If you're pregnant or plan to become pregnant, it’s natural to want to do everything possible to have a healthy baby. There is no way to completely prevent birth defects or other health issues. However, you can increase your chances of having a healthy baby by what you do before and during your pregnancy.
How to Lower Your Risk of Birth Defects
Here are 5 ways to help lower the risk of birth defects and have a healthier pregnancy:
See A Doctor
Planning to become pregnant or already into your pregnancy? Either way, it’s important to see a doctor regularly. They will monitor your health and, if you're already pregnant, your baby's. You’ll also get help managing chronic health conditions and advice about what to do (or not do) to give your baby the best odds of being healthy.
Follow Healthy Habits
Being overweight or obese may increase your risk of complications during pregnancy and may also increase the chance of birth defects. Strive to achieve a healthy weight before you become pregnant. Do this through healthy lifestyle habits, such as:
- Following a healthy eating plan
- Exercising regularly
- Skipping the fad diets that may rob your body of important nutrients
Take Folic Acid
The Centers for Disease Control and Prevention (CDC) recommends that all women of child-bearing age take 400 micrograms of folic acid daily. Birth defects often occur in a baby’s brain and spine before a woman even knows she’s pregnant.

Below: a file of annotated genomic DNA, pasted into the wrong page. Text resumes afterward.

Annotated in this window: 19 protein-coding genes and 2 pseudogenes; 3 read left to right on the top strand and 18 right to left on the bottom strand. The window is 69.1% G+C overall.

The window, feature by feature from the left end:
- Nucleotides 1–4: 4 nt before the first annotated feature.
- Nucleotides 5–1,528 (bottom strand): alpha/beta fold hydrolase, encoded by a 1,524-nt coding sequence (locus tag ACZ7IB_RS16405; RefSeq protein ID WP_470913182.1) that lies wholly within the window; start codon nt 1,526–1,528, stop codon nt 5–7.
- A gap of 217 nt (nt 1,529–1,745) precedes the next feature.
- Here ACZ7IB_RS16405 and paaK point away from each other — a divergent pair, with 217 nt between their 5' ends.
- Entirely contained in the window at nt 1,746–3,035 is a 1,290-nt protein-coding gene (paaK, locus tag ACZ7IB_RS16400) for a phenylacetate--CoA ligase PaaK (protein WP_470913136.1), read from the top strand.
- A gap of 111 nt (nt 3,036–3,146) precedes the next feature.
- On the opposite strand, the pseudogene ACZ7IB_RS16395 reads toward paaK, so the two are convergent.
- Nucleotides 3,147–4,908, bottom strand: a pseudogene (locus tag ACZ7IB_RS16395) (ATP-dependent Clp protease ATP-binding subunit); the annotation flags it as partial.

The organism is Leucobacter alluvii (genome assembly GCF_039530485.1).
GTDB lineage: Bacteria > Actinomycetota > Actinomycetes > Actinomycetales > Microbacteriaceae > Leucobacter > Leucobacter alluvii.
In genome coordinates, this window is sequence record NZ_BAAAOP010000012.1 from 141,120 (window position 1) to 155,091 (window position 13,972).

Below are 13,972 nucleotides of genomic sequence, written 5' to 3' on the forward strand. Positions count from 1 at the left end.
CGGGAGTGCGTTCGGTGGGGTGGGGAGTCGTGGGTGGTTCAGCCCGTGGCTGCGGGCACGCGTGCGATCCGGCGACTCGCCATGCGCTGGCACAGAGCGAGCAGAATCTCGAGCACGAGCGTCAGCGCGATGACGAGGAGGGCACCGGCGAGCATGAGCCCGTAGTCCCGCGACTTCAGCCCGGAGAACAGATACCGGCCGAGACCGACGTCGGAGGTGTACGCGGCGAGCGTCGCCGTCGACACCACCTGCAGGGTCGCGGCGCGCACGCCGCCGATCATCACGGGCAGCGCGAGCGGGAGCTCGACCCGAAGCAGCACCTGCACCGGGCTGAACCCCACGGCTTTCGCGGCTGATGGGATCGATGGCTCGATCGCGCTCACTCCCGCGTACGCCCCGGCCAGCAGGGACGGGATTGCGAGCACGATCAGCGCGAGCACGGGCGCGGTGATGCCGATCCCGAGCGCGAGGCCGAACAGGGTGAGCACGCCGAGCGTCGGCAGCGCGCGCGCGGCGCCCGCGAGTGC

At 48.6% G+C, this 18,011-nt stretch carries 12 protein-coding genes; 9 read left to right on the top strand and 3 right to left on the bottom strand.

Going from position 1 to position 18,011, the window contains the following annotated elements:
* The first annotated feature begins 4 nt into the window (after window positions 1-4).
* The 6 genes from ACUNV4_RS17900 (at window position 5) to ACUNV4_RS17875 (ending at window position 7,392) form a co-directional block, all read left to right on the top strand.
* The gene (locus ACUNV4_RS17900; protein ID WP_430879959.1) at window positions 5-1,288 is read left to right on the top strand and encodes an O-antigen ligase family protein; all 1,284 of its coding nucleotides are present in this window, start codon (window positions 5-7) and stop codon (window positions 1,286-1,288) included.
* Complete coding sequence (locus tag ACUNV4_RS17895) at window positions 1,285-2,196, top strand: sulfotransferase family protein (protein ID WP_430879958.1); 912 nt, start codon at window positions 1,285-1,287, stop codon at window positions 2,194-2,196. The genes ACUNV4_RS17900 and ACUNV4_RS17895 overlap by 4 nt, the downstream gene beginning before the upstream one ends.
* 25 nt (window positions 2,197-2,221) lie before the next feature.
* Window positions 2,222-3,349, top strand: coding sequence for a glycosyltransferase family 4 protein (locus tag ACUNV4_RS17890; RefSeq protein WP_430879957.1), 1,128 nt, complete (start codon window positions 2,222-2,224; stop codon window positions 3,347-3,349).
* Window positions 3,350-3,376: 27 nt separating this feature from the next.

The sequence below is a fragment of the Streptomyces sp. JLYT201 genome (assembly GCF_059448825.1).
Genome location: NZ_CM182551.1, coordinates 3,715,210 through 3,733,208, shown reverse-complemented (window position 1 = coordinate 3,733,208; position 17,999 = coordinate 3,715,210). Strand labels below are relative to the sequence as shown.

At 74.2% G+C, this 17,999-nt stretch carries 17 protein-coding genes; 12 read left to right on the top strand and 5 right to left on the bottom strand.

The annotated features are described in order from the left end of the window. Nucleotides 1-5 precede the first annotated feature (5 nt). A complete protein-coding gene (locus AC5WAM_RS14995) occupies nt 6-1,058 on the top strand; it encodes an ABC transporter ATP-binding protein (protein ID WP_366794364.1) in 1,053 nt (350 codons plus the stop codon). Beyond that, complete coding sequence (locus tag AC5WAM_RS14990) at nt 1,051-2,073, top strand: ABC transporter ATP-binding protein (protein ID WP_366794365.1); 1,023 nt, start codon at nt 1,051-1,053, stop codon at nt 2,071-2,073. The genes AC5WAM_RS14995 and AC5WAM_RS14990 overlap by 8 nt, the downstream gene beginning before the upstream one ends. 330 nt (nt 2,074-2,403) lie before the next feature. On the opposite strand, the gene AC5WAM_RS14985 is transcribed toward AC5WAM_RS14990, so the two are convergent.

Nationally Ranked Pediatric Heart Care
Our pediatric cardiologists, heart surgeons, and nurse practitioners are specially trained to care for your child's unique heart problem.
Avoid Harmful Substances
Drinking alcohol, smoking cigarettes or vaping, and using marijuana or other drugs may cause health issues during pregnancy. These include potential birth defects, low birth weight or preterm birth. If you’re planning on becoming pregnant, the best time to stop using any harmful substances is before you become pregnant.
It is recommended that women be up to date on all recommended vaccines before becoming pregnant. Additionally, the CDC recommends that pregnant women get two vaccines during pregnancy — the flu and Tdap vaccines. They also recommend the COVID-19 vaccine (and booster when appropriate) to anyone who is pregnant or plans to become pregnant. Talk to your doctor about any vaccine questions or concerns.
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